Did you happen to catch Michael Parkinson on Jonathan Ross at the start of the weekend? Somehow claiming that he'd given up his ITV chat show because he was tired of it - despite having been moaning on elsewhere that Michael Grade had canned it because it was too expensive? Still banging on about the BBC shifting him for Match Of The Day? Fawning over Ross and his interviewing technique, hoping nobody would remind him of his constant griping about the current state of the chat show?
If you've still not had enough of Parky shoved down your craw, you'll be delighted to hear that he's sticking out a series of albums. Because he's a proper journalist, you see, and not a celebrity, so he's following in the footsteps of the Charles Wheeler Presents The Hardline series from Def Jam a couple of years back.
There is, of course, a press release written in tones that make the Gospels sound uncommitted:
With a multi-award winning career as a broadcaster, Parkinson is renowned as one of the music industry's most influential figures. His series of album releases commences with the November 3rd release of 'My Life in Music', a compilation of the music that has provided the soundtrack to his life, remembers the extraordinary people he's met and celebrates the styles of music and performers he is most passionate about.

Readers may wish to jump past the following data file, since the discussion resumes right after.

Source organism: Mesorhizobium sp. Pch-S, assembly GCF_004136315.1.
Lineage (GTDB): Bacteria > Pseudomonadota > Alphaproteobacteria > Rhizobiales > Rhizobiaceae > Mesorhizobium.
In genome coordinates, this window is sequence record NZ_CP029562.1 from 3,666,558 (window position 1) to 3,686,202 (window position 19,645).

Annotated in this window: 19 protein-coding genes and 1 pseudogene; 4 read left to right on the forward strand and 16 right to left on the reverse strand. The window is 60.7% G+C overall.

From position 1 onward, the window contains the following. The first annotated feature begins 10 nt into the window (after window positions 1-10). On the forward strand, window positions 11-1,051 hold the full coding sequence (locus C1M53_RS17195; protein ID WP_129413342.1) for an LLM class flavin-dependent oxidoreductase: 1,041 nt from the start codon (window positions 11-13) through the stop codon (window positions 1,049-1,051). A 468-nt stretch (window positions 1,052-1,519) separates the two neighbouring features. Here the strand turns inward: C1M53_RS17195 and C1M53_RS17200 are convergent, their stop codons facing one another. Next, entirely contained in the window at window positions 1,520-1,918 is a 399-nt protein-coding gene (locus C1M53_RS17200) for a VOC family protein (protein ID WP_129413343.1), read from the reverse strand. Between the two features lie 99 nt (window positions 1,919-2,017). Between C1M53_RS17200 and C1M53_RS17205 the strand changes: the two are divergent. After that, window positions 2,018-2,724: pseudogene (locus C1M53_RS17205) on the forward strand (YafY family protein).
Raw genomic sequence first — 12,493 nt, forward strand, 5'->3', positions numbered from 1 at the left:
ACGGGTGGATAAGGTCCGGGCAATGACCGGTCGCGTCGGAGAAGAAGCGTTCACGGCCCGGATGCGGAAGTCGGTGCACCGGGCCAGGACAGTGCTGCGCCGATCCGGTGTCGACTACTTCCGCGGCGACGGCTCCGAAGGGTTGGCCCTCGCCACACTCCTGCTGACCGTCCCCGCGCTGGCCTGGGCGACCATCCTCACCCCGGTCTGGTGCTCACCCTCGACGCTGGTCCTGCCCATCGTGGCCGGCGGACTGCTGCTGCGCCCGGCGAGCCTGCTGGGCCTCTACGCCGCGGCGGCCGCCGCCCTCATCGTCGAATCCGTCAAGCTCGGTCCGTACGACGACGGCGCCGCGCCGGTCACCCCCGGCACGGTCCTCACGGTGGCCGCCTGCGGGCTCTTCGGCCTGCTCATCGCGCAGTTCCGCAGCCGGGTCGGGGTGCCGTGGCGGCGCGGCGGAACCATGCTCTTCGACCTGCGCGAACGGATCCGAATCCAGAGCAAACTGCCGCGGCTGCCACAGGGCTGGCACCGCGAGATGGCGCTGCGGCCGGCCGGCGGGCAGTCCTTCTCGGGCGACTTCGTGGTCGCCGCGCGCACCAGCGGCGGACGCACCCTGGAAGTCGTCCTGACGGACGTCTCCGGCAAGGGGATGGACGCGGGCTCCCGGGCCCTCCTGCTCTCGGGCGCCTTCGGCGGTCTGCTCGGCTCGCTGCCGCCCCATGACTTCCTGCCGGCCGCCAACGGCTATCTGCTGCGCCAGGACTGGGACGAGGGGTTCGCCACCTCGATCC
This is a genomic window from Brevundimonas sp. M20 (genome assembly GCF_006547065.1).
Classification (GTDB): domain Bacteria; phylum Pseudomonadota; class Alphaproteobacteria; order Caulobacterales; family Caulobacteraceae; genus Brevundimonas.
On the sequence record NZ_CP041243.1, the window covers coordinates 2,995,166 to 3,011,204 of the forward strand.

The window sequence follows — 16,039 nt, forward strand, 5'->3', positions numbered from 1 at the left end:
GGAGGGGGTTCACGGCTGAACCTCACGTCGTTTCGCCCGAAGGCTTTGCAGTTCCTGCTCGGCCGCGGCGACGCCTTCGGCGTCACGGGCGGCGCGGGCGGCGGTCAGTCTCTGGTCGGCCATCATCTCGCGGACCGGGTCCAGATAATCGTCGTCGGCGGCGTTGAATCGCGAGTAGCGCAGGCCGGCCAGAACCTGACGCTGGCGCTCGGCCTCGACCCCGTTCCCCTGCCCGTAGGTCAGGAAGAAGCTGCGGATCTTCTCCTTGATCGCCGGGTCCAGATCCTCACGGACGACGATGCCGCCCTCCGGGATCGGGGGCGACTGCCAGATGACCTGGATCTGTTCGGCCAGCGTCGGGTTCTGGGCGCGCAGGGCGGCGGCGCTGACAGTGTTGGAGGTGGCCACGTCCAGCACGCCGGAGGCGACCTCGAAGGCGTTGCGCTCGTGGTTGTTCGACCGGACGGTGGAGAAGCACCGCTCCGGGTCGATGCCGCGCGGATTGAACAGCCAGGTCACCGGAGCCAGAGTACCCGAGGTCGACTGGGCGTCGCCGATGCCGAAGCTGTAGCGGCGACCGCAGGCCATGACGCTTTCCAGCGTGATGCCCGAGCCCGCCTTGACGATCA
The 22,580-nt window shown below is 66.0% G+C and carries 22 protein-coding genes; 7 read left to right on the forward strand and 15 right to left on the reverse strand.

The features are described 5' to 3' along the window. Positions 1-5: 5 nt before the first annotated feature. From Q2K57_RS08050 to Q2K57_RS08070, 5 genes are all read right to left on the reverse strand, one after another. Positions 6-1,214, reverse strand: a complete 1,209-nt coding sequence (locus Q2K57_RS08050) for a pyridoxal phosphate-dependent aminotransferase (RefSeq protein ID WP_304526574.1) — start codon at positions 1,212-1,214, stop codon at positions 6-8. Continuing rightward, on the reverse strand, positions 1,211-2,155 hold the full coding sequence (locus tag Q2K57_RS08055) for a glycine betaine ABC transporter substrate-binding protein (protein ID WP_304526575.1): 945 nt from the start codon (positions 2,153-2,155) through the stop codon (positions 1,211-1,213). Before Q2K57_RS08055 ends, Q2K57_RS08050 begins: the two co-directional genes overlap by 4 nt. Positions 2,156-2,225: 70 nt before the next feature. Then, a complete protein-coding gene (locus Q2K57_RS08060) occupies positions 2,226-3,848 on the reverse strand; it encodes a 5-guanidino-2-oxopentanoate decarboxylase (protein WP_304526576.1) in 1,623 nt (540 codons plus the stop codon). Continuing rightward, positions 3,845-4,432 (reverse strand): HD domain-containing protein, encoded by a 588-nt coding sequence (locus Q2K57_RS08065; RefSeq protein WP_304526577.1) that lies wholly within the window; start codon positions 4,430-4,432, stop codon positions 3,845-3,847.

Is he really renowned as "one of the music industry's most influential figures"? Isn't that just a bit of old tosh dreamed up a couple of years back to try and boost the idea that appearing in the middle of the night on an ITV chat show while the world watched the football on the other side was some sort of a way to boost a career other than Parkinson's?
'My Life in Music' will be released on Reprise Records, the label founded by the man Parkinson calls his "greatest entertainer", the legendary Frank Sinatra, as well as home to one of his favourite contemporary artists Michael Bublé. The album's 40 tracks, hand picked by Parkinson, feature the crème de la crème of jazz and classical songs from some of the most respected artists including Bublé, Nat King Cole, Paul Simon, Elton John and of course Frank Sinatra. The Sinatra tracks are a particular coup as they are not usually licensed for compilations.
Interesting that "one of the music industry's most influential figures" has chosen to stick up a load of acts that, erm, got going quite nicely without his help. And, of course, Michael Buble who probably did get a boost from appearing on Parky shortly before disappearing again.
Still, good work on getting Sinatra onboard - after all, they only very occasionally allow his tracks to appear on compilations. They have to be of the quality of Classic Crooners Selection, for example.
And this is the first in a series. Michael, you're spoiling us.